- Who is the enemy to be feared? “Amateurs and terrorists.” This is a very interesting set of targets. It calls to mind people who don’t know much about what they are doing. I am personally not too worried about those people — they are probably not going to know how to set up a facility to produce this sort of thing without also killing themselves in the process. The track record on amateur bio-terror is not that great, and, even more than nuclear weapons, there is the possibility of extreme “blowback” (you’ll kill your allies as well as your enemies if a flu sweeps the globe). Basically only for apocalyptic end-the-world types, and I’m not sure how many of those really have the means or the wherewithal to pull something like this off. There are easier ways to be an amateur terrorist.
Here’s the enemy I’m worried about: grad students, postdocs, and professors. People who are not amateurs but maybe are interested in causing mayhem. People who know what they are doing. These are the people who historically have caused the most trouble in these sorts of realms. We spend a lot of time worrying about guys in caves using high-tech weaponry to kill us, but the track record of non-cave-dwelling scientists going rogue is pretty bad as well. The fact is, there is nothing specific about being a scientist which keeps one from doing awful things. This is where the question of how you divide up the world — who goes into what category — matters. If you’re doing it just based on university affiliations, then you might as well have no system at all.
- Can scientific communities be voluntarily discreet? I think they can — but only for a limited amount of time. There have been moments in the history of nuclear technology where there was knowledge “known” amongst individuals in the unclassified community but not published. Many ideas about laser fusion, for example, were known by scientists in Germany in the 1970s even while they were still classified in the United States. Said scientists didn’t publish on them, but discussed them in their work, in their research, and at conferences. After about 10 years of that, though, people were itching to publish. Why? Because it’s easy to find these sorts of things “obvious” after you’ve known them for a long time, and it’s easy to feel familiar with them, and it’s easy to also see that knowledge of these little “details” alone does not a weapon make. I’m not criticizing this; it’s what one would expect. All of this assumes there aren’t people who deliberately want to publish this information — for whatever reason — finding ways to put it up on the Internet or something like that.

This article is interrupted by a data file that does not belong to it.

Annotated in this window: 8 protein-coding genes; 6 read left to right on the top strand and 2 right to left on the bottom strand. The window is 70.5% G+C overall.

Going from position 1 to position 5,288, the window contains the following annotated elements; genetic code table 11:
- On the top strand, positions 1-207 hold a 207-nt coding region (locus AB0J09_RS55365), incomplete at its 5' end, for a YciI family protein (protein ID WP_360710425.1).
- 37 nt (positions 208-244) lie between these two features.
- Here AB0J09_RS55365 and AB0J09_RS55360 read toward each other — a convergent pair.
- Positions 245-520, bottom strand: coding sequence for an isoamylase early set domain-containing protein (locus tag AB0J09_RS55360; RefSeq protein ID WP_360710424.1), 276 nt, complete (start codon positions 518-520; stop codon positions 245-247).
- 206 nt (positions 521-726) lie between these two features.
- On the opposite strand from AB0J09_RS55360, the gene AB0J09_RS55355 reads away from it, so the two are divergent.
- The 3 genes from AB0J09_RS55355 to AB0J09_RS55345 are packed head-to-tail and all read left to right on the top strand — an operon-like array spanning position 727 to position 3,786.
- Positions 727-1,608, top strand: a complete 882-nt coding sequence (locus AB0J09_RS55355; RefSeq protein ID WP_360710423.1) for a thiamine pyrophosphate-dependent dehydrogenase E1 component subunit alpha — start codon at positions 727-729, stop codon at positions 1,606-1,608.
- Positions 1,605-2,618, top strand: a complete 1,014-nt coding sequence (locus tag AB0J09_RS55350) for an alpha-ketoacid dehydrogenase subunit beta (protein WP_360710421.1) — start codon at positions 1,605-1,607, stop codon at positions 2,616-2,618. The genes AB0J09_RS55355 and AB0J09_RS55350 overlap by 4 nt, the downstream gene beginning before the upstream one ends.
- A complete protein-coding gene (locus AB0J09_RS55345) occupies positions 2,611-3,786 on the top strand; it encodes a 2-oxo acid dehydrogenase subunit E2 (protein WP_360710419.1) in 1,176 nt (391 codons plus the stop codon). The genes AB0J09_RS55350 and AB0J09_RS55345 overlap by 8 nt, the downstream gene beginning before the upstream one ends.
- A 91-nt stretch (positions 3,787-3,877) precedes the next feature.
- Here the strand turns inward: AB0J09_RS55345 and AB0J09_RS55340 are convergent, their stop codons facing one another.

- Lastly, are the prospects for being secretive about biological threats worse or better than nuclear ones? One lesson I like to hammer home when talking to people about this sort of thing is that in theory, nuclear weapons should be really easy to control. Their production is entirely dependent on large stocks of a single element that is not used for too much else (uranium, which is at the beginning of any fuel or enrichment cycle), they require (even in this age of centrifuges) reasonably large facilities with detectable profiles, requires participation from lots of different kinds of experts to pull it off (you need people with a lot of different skill sets), and they are the sort of thing that generate enough of a known threat that people are willing to go to fairly extreme measures to prevent others from getting them. And yet, we have not the greatest track record (but also not the worst) at controlling them, because they are very attractive to states. I think the prospects of controlling biological threats — or nanotechnological threats, once those get going — are very slim. I find the progress in synthetic biology very troubling for this reason. Within the next four decades or so, every university bio lab in the country (and soon after, the world) is probably going to have the capability to make customized flus, plagues, and other nasties. Yes, they might also be able to make cures for them (so the proponents say), but I see no reason to assume that the balance between offense and defense is going to be any more a parity in this field than it is in every other one (where offense usually has a steep advantage). Bottom line: We’re used to thinking of the bomb as the hard case. It’s actually the easy case. Everything gets a lot harder from here on out.
Now we return to your normal programming…
- For more on the Szilard self-censorship attempt, I heavily recommend Spencer Weart, “Scientists with a Secret,” Physics Today (February 1976), 23-30. [↩]